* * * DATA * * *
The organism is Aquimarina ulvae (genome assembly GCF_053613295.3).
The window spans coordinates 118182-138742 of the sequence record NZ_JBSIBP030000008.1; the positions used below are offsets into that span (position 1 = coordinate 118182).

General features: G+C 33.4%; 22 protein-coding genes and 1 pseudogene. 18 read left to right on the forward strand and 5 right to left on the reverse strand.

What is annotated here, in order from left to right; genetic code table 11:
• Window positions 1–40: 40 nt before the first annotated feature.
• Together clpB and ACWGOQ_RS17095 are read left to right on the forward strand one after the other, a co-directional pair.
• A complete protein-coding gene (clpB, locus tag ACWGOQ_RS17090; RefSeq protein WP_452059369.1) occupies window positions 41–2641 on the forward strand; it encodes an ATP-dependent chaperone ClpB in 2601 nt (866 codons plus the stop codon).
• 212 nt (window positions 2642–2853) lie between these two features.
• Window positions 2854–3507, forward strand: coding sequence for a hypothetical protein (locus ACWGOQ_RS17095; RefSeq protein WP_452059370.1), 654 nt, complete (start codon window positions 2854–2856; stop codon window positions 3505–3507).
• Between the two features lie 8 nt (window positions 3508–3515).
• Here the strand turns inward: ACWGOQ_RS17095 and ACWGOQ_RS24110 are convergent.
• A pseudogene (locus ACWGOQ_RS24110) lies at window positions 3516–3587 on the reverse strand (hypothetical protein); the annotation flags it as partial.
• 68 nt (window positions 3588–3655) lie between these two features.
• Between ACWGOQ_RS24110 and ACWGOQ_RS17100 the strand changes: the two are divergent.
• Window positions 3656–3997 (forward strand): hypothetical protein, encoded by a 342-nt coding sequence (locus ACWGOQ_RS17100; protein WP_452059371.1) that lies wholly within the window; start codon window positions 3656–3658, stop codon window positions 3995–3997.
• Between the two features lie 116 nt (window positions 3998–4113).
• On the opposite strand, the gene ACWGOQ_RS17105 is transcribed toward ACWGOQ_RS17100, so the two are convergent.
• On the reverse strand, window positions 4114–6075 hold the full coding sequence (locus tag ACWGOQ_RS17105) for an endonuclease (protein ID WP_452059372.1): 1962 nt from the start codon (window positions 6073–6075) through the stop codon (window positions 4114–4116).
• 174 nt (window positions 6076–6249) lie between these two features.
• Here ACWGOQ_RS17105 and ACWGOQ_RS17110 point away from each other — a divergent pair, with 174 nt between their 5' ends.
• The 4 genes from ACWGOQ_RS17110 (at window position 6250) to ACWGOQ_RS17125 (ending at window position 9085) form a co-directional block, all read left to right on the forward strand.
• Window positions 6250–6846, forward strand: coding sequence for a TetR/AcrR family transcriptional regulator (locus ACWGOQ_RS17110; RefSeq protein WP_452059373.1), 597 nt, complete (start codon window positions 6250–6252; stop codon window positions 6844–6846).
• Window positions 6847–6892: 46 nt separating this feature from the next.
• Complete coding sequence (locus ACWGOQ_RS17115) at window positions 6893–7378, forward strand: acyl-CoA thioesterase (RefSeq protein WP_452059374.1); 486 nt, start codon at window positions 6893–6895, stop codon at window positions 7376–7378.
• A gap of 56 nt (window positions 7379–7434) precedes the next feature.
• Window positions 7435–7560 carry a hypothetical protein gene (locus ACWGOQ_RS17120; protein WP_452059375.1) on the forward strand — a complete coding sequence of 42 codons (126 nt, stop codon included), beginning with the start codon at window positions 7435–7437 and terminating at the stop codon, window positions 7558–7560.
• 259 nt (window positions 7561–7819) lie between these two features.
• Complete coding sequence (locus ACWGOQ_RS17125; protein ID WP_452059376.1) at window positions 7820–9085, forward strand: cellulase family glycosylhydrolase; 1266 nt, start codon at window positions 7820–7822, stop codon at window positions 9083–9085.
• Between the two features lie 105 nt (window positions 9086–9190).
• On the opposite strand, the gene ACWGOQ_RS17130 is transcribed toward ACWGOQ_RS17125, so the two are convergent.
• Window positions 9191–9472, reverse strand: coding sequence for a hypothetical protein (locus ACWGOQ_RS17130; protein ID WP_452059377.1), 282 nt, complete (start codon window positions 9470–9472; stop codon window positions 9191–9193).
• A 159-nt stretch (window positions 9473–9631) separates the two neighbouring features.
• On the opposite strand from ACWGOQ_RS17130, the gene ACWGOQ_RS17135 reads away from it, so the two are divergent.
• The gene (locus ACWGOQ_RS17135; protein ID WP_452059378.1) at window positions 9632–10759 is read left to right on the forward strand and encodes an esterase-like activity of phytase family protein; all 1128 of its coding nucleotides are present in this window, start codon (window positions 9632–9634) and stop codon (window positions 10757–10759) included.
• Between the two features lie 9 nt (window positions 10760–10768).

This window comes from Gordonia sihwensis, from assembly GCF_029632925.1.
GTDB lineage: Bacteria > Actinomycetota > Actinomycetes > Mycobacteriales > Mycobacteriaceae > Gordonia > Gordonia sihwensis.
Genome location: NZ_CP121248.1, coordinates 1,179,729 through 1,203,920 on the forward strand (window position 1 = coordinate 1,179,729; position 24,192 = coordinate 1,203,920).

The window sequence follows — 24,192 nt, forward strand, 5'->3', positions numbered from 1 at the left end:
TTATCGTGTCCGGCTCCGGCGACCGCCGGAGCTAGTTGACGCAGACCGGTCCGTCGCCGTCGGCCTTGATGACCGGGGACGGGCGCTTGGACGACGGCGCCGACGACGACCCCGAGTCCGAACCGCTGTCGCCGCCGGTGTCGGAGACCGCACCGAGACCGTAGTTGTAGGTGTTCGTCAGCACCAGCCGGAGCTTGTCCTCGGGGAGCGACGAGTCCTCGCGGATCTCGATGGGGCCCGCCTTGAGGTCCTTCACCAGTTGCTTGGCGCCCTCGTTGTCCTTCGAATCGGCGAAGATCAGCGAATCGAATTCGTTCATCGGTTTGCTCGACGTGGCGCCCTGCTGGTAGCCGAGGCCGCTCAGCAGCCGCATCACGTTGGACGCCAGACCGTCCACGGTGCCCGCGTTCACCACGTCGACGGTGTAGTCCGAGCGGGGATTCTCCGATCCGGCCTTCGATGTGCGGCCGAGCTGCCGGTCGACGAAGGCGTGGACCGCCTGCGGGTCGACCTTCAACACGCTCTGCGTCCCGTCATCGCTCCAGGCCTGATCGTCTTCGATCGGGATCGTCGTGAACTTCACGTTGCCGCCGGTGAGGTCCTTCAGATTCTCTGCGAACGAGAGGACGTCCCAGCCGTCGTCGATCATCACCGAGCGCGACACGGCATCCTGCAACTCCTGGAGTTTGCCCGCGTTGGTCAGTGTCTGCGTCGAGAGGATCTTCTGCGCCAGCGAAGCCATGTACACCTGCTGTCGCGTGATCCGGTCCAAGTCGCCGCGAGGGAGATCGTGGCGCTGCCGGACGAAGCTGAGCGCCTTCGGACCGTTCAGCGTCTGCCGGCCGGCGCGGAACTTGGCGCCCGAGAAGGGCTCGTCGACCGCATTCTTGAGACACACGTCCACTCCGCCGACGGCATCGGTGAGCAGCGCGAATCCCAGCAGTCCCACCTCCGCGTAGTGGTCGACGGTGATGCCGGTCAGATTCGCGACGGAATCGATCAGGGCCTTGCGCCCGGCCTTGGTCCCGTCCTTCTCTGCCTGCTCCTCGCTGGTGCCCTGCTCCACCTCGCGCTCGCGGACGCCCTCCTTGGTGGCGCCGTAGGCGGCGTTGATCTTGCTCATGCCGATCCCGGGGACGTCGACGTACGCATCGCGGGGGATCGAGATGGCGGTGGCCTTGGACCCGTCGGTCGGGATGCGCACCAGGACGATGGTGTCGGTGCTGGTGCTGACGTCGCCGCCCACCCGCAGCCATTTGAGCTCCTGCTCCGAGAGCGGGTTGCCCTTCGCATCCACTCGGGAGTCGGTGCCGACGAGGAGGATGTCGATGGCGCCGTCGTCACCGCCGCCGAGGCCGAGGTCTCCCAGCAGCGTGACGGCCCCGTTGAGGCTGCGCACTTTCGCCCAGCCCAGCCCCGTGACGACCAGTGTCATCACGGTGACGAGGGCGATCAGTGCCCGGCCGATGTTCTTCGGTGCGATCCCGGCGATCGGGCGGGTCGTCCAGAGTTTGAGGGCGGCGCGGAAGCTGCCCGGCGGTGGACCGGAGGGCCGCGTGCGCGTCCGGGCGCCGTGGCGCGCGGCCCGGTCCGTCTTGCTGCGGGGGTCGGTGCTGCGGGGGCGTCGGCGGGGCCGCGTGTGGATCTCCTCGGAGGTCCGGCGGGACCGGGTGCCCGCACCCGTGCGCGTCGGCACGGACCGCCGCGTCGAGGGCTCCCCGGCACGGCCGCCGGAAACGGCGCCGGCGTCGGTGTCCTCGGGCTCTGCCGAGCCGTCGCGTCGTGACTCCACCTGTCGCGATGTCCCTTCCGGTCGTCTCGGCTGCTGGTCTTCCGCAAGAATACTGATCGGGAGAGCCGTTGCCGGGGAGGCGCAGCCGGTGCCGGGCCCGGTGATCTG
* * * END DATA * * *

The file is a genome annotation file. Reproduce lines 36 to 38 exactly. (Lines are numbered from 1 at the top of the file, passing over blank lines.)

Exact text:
This window comes from Gordonia sihwensis, from assembly GCF_029632925.1.
GTDB lineage: Bacteria > Actinomycetota > Actinomycetes > Mycobacteriales > Mycobacteriaceae > Gordonia > Gordonia sihwensis.
Genome location: NZ_CP121248.1, coordinates 1,179,729 through 1,203,920 on the forward strand (window position 1 = coordinate 1,179,729; position 24,192 = coordinate 1,203,920).